enough in terms of attainment of recommended
amounts of MVPA. Overall, limited evidence suggests
that a total daily physical activity volume of
10,00014,000 steps/day is associated with 60-100 minutes in
MVPA for preschool children (4-6 years of age)
[49,50]. Sixty minutes of MVPA in primary/elementary
school children appears to be achieved, on average,
within a total volume of 13,000 to 15,000 steps/day in
boys and 11,000 to 12,000 steps/day in girls, although
these ranges reflect findings based on both self-report
 and triaxial-determined time in MVPA . For
adolescents, 10,000 to 11,700 steps/day may be
associated with 60 minutes of MVPA, however there is only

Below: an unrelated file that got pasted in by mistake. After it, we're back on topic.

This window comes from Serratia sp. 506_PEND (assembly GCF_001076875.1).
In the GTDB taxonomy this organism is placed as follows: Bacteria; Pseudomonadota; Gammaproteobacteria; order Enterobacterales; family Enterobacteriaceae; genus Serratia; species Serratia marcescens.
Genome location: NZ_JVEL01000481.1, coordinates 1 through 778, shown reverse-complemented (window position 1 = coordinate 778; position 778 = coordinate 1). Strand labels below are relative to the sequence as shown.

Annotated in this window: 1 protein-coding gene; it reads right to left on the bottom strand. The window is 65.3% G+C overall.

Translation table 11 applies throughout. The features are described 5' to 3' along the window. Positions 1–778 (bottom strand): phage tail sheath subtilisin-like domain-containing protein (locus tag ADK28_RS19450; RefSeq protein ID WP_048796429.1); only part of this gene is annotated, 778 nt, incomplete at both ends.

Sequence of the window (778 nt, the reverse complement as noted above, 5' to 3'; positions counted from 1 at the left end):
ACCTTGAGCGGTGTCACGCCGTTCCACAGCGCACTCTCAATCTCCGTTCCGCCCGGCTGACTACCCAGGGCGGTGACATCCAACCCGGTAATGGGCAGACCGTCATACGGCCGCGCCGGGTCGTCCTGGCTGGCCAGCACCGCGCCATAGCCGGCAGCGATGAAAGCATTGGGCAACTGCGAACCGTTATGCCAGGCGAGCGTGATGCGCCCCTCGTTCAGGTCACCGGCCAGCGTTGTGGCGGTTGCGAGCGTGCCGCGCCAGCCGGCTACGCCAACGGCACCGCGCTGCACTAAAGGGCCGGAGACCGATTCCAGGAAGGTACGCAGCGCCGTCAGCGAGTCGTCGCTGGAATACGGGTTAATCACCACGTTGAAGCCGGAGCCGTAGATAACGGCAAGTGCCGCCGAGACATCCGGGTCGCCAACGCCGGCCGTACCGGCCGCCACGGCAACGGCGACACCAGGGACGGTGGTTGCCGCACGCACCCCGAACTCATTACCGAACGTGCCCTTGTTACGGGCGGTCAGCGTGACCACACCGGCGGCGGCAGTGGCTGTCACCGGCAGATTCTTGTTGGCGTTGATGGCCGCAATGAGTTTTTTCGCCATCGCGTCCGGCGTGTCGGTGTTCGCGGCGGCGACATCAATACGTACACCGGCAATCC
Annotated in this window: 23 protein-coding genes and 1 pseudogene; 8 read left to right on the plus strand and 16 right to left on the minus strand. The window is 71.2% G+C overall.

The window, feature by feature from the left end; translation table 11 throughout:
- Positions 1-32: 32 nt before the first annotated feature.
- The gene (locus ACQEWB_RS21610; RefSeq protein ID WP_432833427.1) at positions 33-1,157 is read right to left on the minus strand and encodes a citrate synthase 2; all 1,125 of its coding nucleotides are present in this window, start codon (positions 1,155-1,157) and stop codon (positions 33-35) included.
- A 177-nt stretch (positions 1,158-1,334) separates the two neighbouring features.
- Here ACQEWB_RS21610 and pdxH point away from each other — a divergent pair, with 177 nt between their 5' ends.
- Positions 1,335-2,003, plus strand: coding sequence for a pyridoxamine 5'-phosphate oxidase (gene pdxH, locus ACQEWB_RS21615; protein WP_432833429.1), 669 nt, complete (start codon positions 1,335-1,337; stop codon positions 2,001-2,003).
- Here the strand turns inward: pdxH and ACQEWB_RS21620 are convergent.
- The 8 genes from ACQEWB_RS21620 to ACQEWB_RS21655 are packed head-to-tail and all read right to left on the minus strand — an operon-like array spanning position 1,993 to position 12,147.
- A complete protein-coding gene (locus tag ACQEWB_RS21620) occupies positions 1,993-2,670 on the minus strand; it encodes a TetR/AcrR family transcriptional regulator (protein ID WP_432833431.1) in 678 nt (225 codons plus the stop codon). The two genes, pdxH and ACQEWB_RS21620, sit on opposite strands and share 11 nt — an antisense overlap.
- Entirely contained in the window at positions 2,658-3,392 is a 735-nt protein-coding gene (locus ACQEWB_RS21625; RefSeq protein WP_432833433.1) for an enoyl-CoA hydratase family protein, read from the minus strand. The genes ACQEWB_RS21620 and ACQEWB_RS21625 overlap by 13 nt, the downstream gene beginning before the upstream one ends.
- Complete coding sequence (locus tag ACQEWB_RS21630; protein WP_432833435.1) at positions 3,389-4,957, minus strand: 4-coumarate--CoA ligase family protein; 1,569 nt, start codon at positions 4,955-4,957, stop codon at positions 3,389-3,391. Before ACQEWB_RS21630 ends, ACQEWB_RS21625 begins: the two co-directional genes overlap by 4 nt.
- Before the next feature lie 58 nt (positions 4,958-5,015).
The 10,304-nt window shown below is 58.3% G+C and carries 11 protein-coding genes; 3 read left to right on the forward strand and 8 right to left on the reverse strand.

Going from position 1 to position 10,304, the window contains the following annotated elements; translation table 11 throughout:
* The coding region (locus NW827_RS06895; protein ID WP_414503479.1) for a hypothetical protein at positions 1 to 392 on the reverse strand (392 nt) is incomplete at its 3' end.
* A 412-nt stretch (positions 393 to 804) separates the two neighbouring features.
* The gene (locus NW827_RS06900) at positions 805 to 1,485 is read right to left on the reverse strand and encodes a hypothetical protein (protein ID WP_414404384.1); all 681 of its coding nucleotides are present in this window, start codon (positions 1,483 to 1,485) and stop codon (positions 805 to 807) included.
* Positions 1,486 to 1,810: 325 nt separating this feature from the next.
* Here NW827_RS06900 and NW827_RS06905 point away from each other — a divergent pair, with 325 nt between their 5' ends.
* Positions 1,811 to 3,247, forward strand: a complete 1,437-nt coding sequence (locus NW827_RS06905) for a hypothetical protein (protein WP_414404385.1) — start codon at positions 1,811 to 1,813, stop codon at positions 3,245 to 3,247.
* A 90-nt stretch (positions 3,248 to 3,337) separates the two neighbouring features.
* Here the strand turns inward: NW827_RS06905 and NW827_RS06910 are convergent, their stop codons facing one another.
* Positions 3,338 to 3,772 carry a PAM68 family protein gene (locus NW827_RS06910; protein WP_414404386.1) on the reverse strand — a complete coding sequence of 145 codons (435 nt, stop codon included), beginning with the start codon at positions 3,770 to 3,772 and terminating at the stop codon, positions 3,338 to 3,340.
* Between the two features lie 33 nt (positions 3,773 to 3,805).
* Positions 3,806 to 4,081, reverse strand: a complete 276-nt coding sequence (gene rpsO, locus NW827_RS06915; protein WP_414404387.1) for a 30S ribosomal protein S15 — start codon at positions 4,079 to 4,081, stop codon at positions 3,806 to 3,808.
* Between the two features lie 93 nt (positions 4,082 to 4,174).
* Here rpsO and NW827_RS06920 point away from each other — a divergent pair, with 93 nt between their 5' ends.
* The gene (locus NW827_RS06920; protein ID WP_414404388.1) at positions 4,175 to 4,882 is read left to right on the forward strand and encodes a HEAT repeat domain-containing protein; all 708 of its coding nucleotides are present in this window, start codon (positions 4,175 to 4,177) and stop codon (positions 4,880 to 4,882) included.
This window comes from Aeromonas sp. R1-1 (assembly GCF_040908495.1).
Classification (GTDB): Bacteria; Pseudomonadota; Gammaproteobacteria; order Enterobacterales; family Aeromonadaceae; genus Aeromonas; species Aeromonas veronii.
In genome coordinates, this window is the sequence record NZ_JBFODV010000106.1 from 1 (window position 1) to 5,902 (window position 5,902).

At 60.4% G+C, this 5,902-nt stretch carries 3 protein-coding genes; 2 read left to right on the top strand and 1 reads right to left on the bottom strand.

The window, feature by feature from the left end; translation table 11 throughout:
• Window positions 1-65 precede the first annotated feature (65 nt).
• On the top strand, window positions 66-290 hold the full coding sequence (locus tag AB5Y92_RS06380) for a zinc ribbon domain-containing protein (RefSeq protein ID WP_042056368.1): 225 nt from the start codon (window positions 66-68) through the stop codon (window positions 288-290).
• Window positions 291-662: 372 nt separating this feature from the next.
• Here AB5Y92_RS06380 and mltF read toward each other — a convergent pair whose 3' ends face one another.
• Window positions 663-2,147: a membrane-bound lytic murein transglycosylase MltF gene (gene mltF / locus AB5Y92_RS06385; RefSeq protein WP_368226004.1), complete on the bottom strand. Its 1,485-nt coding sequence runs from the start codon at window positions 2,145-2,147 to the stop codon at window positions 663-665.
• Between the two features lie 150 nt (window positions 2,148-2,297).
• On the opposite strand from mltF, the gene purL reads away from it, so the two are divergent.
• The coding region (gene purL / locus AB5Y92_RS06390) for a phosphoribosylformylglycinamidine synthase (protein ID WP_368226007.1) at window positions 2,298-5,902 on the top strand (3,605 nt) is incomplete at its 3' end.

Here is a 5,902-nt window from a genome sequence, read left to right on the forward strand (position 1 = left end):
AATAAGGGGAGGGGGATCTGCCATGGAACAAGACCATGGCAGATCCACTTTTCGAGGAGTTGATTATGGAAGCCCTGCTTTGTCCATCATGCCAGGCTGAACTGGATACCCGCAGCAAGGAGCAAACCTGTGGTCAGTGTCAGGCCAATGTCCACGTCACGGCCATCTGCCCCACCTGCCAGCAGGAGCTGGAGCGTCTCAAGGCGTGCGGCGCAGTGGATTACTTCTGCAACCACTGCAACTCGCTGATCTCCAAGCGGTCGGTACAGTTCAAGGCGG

a single study, and it is based primarily on overweight
adolescent girls .
Health outcome-related analyses
Besides a translation of time in intensity, steps/day
recommendations could also be informed by studies
that relate step-defined physical activity to desired
health outcomes. Four studies (Table 3) were located
that examined steps/day related to indicators of healthy
vs. unhealthy body composition in young people.
Tudor-Locke et al.  combined pedometer data
collected in 6-12 year olds from three countries (Australia,
Sweden, USA) and used a contrasting groups method to
identify criterion-referenced steps/day cut points related
to BMI-defined normal weight vs. overweight/obese.
The median value for 6-12 year olds was 15,000 steps/
day for boys and 12,000 steps/day for girls. Duncan et
al.  performed a similar analysis but using percent
body fat obtained through bioelectric impedance in 5-12
year old New Zealanders. Overweight was defined as >
85th percentile and compared with nonoverweight (<
85th percentile). The authors reported that 16,000 steps/